There’s a nice piece in the FT today on the Chinese real estate market. It quotes again the statistic about China consuming more cement in two or three years than the US had in the whole of the 20th century. The writer, Jamil Anderlini, points to the presence of a supply spike – of which the skyscraper curse tends to be the vanguard – and a financial crash.
Economists have long pondered the so-called skyscraper curse, the uncanny correlation between construction of the world’s tallest building and an accompanying financial crash. From the end of Roaring Twenties America to the bursting of the credit boom in the sands of the Gulf, the Empire State Building (started in 1930), Sears Tower (started in 1970), Petronas Towers (completed in 1996) and the Burj Khalifa (completed in 2009) have foretold or coincided with crises — apparent signs that irrational exuberance can manifest itself in physical form.
Lots of the familiar transmission mechanisms between the banks, the macro-economy and the real estate development sector are set out. Jamil points to problems of under-reporting of excess supply but states that investment in real estate actually increased by 1% in 2015 (he points out that commodity import volumes also increased in 2015 – although because of falling prices, they fell in value terms). He’s strikes a pessimistic tone.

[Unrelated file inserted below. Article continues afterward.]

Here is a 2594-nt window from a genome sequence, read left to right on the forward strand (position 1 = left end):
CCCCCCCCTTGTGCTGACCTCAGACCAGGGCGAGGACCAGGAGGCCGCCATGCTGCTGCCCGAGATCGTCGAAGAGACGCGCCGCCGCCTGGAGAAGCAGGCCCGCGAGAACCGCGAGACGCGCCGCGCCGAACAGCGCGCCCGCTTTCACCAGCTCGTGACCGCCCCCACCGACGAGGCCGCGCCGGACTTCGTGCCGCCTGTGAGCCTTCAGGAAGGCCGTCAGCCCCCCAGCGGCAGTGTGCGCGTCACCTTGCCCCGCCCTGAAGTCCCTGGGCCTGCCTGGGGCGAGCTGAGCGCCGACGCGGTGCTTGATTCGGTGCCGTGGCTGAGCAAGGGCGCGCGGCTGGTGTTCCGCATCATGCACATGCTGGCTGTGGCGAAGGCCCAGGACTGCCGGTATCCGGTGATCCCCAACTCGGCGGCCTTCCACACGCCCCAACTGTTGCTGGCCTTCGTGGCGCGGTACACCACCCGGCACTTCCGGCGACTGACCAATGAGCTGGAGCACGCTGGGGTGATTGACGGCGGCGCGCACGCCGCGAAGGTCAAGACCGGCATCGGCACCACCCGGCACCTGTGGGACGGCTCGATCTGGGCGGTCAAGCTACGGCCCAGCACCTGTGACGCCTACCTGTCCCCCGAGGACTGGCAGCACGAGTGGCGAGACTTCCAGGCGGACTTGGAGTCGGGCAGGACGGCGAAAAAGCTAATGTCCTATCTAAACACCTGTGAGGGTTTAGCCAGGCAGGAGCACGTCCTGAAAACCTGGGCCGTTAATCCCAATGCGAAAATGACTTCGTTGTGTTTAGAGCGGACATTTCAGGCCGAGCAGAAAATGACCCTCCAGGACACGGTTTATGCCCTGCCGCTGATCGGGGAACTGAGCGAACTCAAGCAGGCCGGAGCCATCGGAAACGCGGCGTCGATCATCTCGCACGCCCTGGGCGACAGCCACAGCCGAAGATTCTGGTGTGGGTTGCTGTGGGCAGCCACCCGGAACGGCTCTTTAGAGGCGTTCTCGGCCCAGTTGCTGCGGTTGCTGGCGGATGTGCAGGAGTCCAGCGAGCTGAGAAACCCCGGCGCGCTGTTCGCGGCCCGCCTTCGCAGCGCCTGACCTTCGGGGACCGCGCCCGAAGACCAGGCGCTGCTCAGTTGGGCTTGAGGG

In other words, China’s economy has slowed by a couple of percentage points and global commodity prices have plummeted even before any correction in the country’s property sector begins in earnest. An outright decline in real estate investment, which is surely coming, will also have profound implications for the rickety, debt-laden Chinese financial system. Analysts estimate that more than 60 per cent of Chinese bank loans are directly or indirectly tied to real estate.
With a debt-to-GDP ratio that is higher than the US and Germany, serious trouble in the Chinese property sector would send shockwaves round the globe and make the recent fallout from declining Chinese currency and equity markets look like a minor squall.
I hadn’t appreciated that supply was still growing. This quasi-doomsday scenario has been speculated upon for a while now. It shouldn’t be a surprise if it does happen. China certainly wouldn’t be the first real estate market where a bubble has turned to bust with all sorts of fallout for banking systems, economic and capital market contagion etc. The key issue is the extent to which the Chinese state can manage a correction.